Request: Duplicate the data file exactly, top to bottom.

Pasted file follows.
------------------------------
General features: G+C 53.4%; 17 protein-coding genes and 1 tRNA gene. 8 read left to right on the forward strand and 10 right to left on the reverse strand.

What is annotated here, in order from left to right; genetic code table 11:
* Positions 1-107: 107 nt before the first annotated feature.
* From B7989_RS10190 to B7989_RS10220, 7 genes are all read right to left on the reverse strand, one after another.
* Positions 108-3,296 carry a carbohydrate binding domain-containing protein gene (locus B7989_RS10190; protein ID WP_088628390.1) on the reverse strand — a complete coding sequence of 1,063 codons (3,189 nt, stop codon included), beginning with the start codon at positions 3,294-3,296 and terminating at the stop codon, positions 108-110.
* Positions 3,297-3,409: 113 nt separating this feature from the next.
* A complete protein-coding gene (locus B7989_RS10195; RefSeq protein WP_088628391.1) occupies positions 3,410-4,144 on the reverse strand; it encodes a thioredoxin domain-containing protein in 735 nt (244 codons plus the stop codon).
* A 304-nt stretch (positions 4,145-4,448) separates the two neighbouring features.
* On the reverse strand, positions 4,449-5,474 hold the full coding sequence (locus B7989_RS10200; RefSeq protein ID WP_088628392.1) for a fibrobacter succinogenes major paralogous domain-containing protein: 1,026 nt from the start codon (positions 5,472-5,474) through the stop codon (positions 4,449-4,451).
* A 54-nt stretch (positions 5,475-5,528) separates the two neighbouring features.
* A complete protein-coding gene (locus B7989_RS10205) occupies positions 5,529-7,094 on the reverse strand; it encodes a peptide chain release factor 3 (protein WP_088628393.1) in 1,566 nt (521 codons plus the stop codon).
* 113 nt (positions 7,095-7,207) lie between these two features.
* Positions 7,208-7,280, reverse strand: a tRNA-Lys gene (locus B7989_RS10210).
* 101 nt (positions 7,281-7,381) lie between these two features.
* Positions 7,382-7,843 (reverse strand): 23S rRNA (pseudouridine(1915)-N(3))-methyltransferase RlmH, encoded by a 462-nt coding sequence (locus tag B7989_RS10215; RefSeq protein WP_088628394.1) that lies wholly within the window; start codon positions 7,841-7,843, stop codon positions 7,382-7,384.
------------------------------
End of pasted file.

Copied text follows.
General features: G+C 53.4%; 17 protein-coding genes and 1 tRNA gene. 8 read left to right on the forward strand and 10 right to left on the reverse strand.

What is annotated here, in order from left to right; genetic code table 11:
* Positions 1-107: 107 nt before the first annotated feature.
* From B7989_RS10190 to B7989_RS10220, 7 genes are all read right to left on the reverse strand, one after another.
* Positions 108-3,296 carry a carbohydrate binding domain-containing protein gene (locus B7989_RS10190; protein ID WP_088628390.1) on the reverse strand — a complete coding sequence of 1,063 codons (3,189 nt, stop codon included), beginning with the start codon at positions 3,294-3,296 and terminating at the stop codon, positions 108-110.
* Positions 3,297-3,409: 113 nt separating this feature from the next.
* A complete protein-coding gene (locus B7989_RS10195; RefSeq protein WP_088628391.1) occupies positions 3,410-4,144 on the reverse strand; it encodes a thioredoxin domain-containing protein in 735 nt (244 codons plus the stop codon).
* A 304-nt stretch (positions 4,145-4,448) separates the two neighbouring features.
* On the reverse strand, positions 4,449-5,474 hold the full coding sequence (locus B7989_RS10200; RefSeq protein ID WP_088628392.1) for a fibrobacter succinogenes major paralogous domain-containing protein: 1,026 nt from the start codon (positions 5,472-5,474) through the stop codon (positions 4,449-4,451).
* A 54-nt stretch (positions 5,475-5,528) separates the two neighbouring features.
* A complete protein-coding gene (locus B7989_RS10205) occupies positions 5,529-7,094 on the reverse strand; it encodes a peptide chain release factor 3 (protein WP_088628393.1) in 1,566 nt (521 codons plus the stop codon).
* 113 nt (positions 7,095-7,207) lie between these two features.
* Positions 7,208-7,280, reverse strand: a tRNA-Lys gene (locus B7989_RS10210).
* 101 nt (positions 7,281-7,381) lie between these two features.
* Positions 7,382-7,843 (reverse strand): 23S rRNA (pseudouridine(1915)-N(3))-methyltransferase RlmH, encoded by a 462-nt coding sequence (locus tag B7989_RS10215; RefSeq protein WP_088628394.1) that lies wholly within the window; start codon positions 7,841-7,843, stop codon positions 7,382-7,384.